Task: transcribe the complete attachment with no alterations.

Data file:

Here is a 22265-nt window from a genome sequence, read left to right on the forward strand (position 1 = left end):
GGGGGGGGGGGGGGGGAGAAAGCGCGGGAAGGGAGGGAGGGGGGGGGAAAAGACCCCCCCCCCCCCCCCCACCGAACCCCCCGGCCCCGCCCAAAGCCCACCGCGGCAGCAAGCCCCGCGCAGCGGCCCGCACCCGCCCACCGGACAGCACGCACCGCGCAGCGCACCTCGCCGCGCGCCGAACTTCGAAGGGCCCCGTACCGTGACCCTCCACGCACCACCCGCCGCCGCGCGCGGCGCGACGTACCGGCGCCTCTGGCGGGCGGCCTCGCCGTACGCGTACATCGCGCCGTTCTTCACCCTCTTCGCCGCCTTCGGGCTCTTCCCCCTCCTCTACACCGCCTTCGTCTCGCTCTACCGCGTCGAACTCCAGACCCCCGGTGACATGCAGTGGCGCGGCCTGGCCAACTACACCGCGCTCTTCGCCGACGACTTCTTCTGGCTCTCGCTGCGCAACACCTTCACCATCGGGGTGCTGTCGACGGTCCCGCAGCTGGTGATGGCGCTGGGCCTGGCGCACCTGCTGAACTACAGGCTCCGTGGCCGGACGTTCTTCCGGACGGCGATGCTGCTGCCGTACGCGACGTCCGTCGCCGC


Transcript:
Here is a 22265-nt window from a genome sequence, read left to right on the forward strand (position 1 = left end):
GGGGGGGGGGGGGGGGAGAAAGCGCGGGAAGGGAGGGAGGGGGGGGGAAAAGACCCCCCCCCCCCCCCCCACCGAACCCCCCGGCCCCGCCCAAAGCCCACCGCGGCAGCAAGCCCCGCGCAGCGGCCCGCACCCGCCCACCGGACAGCACGCACCGCGCAGCGCACCTCGCCGCGCGCCGAACTTCGAAGGGCCCCGTACCGTGACCCTCCACGCACCACCCGCCGCCGCGCGCGGCGCGACGTACCGGCGCCTCTGGCGGGCGGCCTCGCCGTACGCGTACATCGCGCCGTTCTTCACCCTCTTCGCCGCCTTCGGGCTCTTCCCCCTCCTCTACACCGCCTTCGTCTCGCTCTACCGCGTCGAACTCCAGACCCCCGGTGACATGCAGTGGCGCGGCCTGGCCAACTACACCGCGCTCTTCGCCGACGACTTCTTCTGGCTCTCGCTGCGCAACACCTTCACCATCGGGGTGCTGTCGACGGTCCCGCAGCTGGTGATGGCGCTGGGCCTGGCGCACCTGCTGAACTACAGGCTCCGTGGCCGGACGTTCTTCCGGACGGCGATGCTGCTGCCGTACGCGACGTCCGTCGCCGC